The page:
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EU urges Peter Mutharika to pass ATI Bill

The European Union Ambassador to Malawi, Marchel Gerrmann, has asked government to walk the talk by tabling, passing and implementing the Access to Information (ATI) Bill in the current Parliament session as promised by President Peter Mutharika.

Gerrmann said the Bill is important because it ensures domestic accountability, transparency and good governance.

He was speaking on Monday at a cocktail he hosted for Nyika Media Club members in Mzuzu, a grouping of over 100 journalists based in the Northern Region.

“As we have said before, we believe that Access to Information Bill is an important Bill. The President has said that he will table the Bill and we are looking forward to the tabling of the Bill. I think it’s an important Bill because it supports transparency and accountability and that in general it strengthens domestic accountability which I think is very important,” said Gerrmann.

In his speech, Chairperson of Nyika Media Club, Deogratias Mmana, applauded the EU and World Bank for including ATI Bill as one of the conditions for them to resume budgetary support and further asked EU and other cooperating partners to exert more pressure on government to table the Bill.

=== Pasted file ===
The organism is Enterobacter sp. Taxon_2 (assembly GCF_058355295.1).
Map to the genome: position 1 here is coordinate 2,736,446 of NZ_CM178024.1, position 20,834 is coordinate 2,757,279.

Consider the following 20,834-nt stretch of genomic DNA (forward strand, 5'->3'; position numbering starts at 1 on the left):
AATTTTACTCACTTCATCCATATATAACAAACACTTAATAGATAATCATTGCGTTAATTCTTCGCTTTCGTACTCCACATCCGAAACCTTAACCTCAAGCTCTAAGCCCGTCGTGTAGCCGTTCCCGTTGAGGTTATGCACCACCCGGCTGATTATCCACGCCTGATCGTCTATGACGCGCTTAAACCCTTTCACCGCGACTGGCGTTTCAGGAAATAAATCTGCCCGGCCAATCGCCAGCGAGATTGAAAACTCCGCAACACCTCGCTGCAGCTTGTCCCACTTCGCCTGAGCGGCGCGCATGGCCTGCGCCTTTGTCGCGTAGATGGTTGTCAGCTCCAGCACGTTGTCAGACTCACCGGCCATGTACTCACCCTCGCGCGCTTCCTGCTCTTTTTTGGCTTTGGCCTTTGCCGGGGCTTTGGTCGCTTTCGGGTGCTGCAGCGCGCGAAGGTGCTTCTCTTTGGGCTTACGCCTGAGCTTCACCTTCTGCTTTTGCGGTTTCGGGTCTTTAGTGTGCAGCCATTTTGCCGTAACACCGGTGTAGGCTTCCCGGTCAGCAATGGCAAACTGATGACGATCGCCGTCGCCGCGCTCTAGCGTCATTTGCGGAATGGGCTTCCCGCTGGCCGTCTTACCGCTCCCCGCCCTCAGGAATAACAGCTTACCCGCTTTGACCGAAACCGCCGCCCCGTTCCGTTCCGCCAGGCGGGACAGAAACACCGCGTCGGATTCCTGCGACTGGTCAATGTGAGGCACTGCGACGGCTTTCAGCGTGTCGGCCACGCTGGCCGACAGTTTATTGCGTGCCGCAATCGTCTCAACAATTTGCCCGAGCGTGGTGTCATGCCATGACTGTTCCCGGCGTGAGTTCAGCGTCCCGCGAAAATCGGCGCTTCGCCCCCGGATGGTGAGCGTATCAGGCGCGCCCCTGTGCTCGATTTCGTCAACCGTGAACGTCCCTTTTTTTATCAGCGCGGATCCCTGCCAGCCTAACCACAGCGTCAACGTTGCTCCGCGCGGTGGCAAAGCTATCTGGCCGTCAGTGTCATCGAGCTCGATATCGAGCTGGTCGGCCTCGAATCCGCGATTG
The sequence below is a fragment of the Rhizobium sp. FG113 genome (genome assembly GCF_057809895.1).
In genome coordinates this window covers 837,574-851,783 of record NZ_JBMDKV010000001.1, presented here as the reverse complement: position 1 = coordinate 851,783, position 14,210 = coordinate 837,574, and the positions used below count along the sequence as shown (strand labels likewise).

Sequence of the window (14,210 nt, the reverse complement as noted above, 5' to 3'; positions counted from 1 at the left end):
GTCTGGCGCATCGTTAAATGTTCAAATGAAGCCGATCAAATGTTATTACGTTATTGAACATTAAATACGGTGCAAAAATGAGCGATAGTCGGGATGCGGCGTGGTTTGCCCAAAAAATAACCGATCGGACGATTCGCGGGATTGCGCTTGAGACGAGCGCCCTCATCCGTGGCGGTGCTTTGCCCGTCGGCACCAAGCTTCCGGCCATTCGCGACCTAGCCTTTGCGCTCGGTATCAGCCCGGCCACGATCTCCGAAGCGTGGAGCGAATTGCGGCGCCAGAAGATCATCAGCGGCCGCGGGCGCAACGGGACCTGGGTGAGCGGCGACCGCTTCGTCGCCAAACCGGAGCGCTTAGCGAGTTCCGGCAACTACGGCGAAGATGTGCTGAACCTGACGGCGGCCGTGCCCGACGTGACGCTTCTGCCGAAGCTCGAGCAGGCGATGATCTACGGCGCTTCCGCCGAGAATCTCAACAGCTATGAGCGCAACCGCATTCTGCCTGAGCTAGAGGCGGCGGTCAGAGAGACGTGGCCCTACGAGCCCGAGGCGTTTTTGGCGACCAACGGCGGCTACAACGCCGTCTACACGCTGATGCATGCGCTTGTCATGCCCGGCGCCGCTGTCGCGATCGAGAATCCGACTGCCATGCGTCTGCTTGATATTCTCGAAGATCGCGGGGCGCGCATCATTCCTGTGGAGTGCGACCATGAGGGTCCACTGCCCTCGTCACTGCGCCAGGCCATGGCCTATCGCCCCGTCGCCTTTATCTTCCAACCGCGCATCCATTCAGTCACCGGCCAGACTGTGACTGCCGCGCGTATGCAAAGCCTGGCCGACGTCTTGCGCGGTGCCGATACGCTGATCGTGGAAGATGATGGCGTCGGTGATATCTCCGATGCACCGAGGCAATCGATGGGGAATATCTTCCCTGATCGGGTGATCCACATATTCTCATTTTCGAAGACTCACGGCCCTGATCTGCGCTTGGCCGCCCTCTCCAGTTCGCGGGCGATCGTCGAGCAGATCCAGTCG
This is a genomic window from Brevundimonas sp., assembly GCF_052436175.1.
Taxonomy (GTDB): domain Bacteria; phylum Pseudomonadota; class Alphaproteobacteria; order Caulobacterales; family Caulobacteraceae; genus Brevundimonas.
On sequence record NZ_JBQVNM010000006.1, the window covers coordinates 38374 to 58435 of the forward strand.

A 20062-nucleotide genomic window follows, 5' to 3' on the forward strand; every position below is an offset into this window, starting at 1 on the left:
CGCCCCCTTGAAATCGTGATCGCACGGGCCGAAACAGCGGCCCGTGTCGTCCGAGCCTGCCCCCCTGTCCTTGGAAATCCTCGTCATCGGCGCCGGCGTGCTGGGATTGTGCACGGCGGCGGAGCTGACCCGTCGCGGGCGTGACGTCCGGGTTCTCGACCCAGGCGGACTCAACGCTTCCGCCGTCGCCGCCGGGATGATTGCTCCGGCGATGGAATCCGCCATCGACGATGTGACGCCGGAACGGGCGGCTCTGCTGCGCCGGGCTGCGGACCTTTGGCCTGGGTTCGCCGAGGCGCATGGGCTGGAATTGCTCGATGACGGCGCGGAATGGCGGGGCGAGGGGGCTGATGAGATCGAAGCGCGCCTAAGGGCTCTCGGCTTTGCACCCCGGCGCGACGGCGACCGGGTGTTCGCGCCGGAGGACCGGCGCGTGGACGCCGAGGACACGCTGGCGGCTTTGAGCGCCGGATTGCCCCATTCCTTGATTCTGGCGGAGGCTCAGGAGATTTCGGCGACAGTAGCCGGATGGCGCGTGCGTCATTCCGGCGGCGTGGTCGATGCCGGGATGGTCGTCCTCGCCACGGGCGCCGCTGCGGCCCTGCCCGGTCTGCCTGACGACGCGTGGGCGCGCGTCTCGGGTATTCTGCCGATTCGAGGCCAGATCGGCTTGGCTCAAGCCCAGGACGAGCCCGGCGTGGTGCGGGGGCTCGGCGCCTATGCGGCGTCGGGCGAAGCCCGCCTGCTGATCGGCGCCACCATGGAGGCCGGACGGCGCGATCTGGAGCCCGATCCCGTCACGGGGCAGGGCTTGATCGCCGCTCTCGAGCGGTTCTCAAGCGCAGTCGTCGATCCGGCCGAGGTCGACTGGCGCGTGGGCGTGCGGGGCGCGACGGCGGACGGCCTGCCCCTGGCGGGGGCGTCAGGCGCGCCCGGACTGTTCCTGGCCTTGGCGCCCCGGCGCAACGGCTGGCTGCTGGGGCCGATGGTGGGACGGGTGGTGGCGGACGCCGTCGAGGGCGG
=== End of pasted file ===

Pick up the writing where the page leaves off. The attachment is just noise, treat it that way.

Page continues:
Mmana said the Democratic Progressive Party government is deliberately delaying the Bill so that the administration should not be accountable to its citizenry.

He said government is gagging the law that can enable citizens to get information necessary to participate in local governance while deepening decentralization and giving real power to the people.

“Your Excellency, we feel this government is playing monkey tricks on this Bill. The government does not want to be accountable to its citizenry. Government does not want to empower the people to own their development agenda. Transparency in this government is already becoming a problem basing it on the tough time government had to disclose the number of people that accompanied the President to his recent China trip,” said Mmana.

Recently, Minister of Finance Goodall Gondwe told Parliament that EU and World Bank had set 20 conditions to government for them to resume budgetary support and one condition was the passing of the ATI Bill by March end this year.

The battle to pass the ATI Bill has taken over a decade now. During the 2014 tripartite elections, DPP and Mutharika made sweet promises to pass the Bill into law.

The ruling Democratic Progressive Party in its manifesto promised: “We recognize that access to information is a major challenge for the fourth arm of the State to play their rightful roles…in this regard, the DPP government will pass and implement the ATI Bill.”

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